Wire Post to Wire
One great thing about this great tail-devouring Ourobouros of an era we live in: With nostalgia cycles growing ever shorter, if you don’t like the genre currently being revived, just wait 10 minutes and it will be something else.
I dig new records that recall the rain-streaked bleakness of post-punk Manchester and the heyday of spiky-haired bands playing heavy-coat rock (my friend Rick’s own coinage for the genre—you know, the British and Irish bands usually hunched against the cold in their videos) a la Echo and the Bunnymen and early U2, and latter-day Ultravox.
Bunnymen fans will recognize a kindred spirit to Ian McCulloch in The Standard’s Tim Putnam. But where Liverpool’s second-finest tended to keep their songs on the short side, everything on Wire Post to Wire just keeps on sprawling. And sprawling. The Standard keeps it in hand instrumentally, but if you can’t get next to Putnam’s goat-like vibrato touches, Wire Post to Wire is like being snowed in at a remote cabin with company you can’t escape. (Andy Smetanka)
The Standard plays The Other Side on Monday, May 31.
Liquor and Poker
The problem with “stoner rock,” the label with which Nebula so often gets saddled, is that it’s usually so intentional. Real stoner rock is when you notice there’s been a Bonzo Dog Band CD in the five-disc changer for two months because you’ve been too pasted to take it out.
Nebula is an interesting case because two-thirds of the band used to be in Fu Manchu. But while the latter keep trudging through the same dumb riffage (and dumber than dumb lyrics—have you ever actually read along with them?) with diminishing returns, Nebula has at least proven itself willing to try a few new things. Nothing rocket science, but at least mixing the tempo up a bit and not being afraid to play the occasional chord that isn’t superfuzz-bigmuffed to within an inch of its life. And singing about something besides it being 1978 all the time in their world, Kurt Vonnegut and Aleister Crowley. The clincher for me is that Eddie Glass’ vocals don’t have that cloying, one-pitch Scott Hill thing going.
Not spectacular, but pretty good. Atomic Ritual would sound much better at a 3 a.m. after-hours blowout. One thing, though—wasn’t the last Nebula album called Atomic Ritual? Now that would be a stoner move! (Andy Smetanka)
Nebula plays The Other Side this Thursday, June 3, with special guests Lazerwolfs.
Houston’s Jolie Holland was once one-third of No Depression darlings The Be Good Tanyas, splitting before their debut release. Since starting her solo career, Holland has had high-profile fans like Nick Cave and Will Oldham stumbling over themselves for her chanteuserie. One listen to Escondida and you’ll understand why.
The disc is a pleasant soft punch or lazy-afternoon soundtrack, but not too sleepy in its approach to the stranger side of Americana music. Incorporating musical saws and ukeleles to the pokey jazz/blues fold, this is something Tom Waits might have done back in the ’70s (and he happens to be a contemporary fan as well). Holland has the smoky voice that seems to be the thing at the moment, but not in a jazz club or coffee shop way—-think of it as being from an eccentric odds ’n’ ends store in the middle of some dry county.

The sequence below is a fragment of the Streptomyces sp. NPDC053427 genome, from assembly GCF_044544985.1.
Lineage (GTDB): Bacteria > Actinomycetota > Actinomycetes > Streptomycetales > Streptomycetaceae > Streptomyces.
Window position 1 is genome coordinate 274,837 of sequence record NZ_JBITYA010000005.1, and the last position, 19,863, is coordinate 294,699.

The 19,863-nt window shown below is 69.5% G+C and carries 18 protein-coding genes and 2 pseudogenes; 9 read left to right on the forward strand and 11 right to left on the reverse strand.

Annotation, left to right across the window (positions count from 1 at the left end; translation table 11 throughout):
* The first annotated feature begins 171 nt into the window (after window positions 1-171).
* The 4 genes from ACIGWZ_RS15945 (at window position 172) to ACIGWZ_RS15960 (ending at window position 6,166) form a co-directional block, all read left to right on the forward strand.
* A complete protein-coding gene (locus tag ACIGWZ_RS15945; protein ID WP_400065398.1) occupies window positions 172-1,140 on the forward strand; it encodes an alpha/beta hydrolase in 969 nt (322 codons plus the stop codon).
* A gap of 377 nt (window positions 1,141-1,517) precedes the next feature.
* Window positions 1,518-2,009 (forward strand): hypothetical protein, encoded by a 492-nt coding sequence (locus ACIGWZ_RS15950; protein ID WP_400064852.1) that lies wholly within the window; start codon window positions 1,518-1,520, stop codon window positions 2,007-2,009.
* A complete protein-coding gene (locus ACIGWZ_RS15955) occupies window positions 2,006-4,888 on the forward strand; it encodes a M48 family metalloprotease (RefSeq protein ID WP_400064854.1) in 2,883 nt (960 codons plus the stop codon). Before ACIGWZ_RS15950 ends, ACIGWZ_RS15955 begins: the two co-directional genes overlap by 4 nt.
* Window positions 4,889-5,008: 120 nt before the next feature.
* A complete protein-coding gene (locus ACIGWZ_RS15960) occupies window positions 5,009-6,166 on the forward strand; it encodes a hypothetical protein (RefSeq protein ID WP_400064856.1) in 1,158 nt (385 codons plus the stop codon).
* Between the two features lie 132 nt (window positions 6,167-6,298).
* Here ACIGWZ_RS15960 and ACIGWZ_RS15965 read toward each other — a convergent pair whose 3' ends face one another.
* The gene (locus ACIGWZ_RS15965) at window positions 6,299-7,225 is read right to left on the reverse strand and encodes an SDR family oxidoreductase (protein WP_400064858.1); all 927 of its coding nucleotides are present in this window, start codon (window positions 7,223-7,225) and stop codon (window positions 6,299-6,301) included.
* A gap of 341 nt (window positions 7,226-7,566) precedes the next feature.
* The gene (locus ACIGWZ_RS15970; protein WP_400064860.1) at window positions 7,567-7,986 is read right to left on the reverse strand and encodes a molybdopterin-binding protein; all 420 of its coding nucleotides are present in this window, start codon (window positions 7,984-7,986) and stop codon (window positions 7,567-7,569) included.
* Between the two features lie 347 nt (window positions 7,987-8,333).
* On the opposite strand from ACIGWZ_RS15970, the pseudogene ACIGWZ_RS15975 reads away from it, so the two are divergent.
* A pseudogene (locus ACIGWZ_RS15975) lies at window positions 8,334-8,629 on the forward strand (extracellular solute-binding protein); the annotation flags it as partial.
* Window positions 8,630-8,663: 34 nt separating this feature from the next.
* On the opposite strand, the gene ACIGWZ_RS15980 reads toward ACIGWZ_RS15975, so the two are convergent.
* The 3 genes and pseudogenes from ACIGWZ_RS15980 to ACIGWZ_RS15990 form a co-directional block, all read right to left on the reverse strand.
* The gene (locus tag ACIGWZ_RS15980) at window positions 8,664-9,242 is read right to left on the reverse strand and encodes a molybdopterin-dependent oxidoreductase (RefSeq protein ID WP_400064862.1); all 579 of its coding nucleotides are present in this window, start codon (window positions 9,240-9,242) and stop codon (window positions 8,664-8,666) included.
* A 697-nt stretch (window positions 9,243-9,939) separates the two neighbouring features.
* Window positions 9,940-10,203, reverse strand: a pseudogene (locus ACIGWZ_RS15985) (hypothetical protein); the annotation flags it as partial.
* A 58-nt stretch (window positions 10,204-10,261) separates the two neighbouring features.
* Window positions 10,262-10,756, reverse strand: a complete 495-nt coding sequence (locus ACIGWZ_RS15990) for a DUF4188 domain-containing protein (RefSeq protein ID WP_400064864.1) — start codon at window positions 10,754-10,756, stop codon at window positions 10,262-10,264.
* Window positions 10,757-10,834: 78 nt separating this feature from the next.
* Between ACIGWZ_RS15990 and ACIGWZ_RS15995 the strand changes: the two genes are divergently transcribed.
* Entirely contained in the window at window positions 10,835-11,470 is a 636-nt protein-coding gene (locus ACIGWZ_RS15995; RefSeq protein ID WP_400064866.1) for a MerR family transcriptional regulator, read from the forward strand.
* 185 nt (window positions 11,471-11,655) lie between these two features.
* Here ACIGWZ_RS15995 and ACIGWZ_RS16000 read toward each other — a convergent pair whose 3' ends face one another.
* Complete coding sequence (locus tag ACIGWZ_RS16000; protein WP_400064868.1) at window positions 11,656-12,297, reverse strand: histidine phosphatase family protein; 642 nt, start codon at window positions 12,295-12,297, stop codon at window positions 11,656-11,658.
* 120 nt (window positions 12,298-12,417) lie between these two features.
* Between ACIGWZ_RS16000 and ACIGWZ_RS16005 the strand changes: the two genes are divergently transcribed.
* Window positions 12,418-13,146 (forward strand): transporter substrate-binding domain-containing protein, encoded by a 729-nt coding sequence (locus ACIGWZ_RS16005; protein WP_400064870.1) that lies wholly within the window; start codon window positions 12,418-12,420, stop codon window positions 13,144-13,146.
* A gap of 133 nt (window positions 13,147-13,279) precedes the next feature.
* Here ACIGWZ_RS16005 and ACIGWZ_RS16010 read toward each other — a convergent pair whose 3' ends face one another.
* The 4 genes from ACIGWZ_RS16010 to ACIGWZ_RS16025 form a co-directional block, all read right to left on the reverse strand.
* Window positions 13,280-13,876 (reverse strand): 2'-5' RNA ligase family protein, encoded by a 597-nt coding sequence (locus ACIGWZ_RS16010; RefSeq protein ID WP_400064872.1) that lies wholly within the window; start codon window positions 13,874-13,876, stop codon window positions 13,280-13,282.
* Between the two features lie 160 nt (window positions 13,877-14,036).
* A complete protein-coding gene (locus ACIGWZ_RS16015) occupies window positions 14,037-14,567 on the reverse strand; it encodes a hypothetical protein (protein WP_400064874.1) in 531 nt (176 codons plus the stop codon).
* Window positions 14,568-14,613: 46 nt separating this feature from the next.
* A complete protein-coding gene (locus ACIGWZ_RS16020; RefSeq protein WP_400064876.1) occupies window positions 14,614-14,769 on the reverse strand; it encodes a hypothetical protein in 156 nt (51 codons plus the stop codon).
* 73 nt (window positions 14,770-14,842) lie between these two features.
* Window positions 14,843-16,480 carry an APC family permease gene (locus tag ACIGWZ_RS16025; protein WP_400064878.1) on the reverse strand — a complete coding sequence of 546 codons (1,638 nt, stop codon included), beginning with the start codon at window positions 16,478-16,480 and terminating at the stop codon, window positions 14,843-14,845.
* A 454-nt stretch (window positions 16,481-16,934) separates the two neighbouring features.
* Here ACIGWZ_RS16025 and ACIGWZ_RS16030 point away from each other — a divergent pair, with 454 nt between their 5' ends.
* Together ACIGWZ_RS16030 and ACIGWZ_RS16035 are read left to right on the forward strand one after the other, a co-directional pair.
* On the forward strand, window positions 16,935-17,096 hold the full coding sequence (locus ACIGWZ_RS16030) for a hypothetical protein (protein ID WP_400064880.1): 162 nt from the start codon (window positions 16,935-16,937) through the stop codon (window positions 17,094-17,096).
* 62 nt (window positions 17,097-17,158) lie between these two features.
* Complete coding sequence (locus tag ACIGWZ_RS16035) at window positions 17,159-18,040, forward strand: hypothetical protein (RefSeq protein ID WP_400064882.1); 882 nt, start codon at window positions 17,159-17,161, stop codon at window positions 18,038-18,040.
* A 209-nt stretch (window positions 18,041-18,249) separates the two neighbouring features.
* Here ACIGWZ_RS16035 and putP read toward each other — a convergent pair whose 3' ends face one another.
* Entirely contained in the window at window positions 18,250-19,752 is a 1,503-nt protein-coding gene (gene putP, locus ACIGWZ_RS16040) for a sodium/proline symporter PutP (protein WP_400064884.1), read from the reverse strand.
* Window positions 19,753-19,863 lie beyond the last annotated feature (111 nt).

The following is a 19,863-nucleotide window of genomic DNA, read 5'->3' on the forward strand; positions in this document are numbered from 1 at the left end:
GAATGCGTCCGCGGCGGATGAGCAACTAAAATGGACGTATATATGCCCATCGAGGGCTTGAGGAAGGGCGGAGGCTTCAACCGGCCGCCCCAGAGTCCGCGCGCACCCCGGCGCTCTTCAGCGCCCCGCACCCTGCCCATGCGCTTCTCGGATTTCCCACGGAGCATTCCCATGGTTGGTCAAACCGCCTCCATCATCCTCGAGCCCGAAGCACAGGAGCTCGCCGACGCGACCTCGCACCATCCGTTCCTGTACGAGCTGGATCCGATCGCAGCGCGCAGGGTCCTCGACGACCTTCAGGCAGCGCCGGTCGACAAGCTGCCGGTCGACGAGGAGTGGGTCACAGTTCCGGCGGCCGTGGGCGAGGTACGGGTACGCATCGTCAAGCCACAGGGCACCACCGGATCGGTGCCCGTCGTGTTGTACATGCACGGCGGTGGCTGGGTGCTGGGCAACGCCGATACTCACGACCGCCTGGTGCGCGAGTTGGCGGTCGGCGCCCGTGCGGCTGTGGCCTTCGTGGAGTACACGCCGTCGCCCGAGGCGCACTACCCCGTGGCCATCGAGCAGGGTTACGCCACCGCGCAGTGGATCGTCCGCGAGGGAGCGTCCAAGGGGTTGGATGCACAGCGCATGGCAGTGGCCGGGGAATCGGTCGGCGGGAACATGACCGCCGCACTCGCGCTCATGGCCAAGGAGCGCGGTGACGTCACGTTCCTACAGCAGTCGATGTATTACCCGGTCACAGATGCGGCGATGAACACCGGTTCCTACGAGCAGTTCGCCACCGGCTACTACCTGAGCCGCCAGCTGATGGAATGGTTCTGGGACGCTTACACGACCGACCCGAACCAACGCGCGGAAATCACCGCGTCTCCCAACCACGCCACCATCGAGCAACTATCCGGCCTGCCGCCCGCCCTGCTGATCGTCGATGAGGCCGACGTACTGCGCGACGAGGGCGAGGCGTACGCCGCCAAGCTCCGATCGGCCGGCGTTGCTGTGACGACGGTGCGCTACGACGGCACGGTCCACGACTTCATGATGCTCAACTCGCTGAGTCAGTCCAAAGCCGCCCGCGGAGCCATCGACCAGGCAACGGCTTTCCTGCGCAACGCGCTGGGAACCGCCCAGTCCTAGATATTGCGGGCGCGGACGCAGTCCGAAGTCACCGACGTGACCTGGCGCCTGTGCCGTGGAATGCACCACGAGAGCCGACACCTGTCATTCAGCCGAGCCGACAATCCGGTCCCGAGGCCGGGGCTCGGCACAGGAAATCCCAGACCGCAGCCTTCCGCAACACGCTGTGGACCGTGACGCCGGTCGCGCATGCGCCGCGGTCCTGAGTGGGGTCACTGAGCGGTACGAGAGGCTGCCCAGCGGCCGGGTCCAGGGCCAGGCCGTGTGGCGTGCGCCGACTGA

Great songs like “Black Stars” and the traditional “Mad Tom of Bedlam” will make you want to drop and kiss Holland’s feet. The arrangements are simple, allowing her adventurous vocals to carry the weight and give it timeless charm. This could be a shoe-in for Next Big Thing. Sweet as honey, and pretty soon everybody will want some. (Bryan Ramirez)
I’ll send you a postcard from the eye of the storm. Thus “Evoe,” the first track on Antique Porn, gets things off to a promising start on what I figured just might be the low-bagger Missoula album of the year. It’s almost Nick Cave-like in its melancholic balladry; you half-know what he’s alluding to. Is he reciting Latin (“Evoe” is an ecstatic interjection usually associated with drunkenness), or is Evoe the name of a girl he knows? There’s a little pause at the end of the song that makes you think the acoustic strumming that follows is the intro to the next song. First it sounds like the Oblio Joes, then it sounds like “Every Rose Has Its Thorn.”
Track two, “Weather/Rain,” is a little less arresting, because an abrupt tape edit cuts one half-formed song off at the knees and grafts on a pretty but misplaced guitar instrumental. “Children’s Song” immediately brings the album back to center with three soothing, familiar chords that Daniels uses to build a life-lesson kid’s song (“It’s like going down your own little river on your own little rowboat”) that’s actually for adults (“Life is an illusion, but an illusion that must be handled carefully just the same”).
Antique Porn might be a bit uneven, but what’s good is good in a way that really starts to grow on you. Even the underripe stuff is better for Daniels’ rusty baritone. It could still be the low-bagger Missoula album of the year. (Andy Smetanka)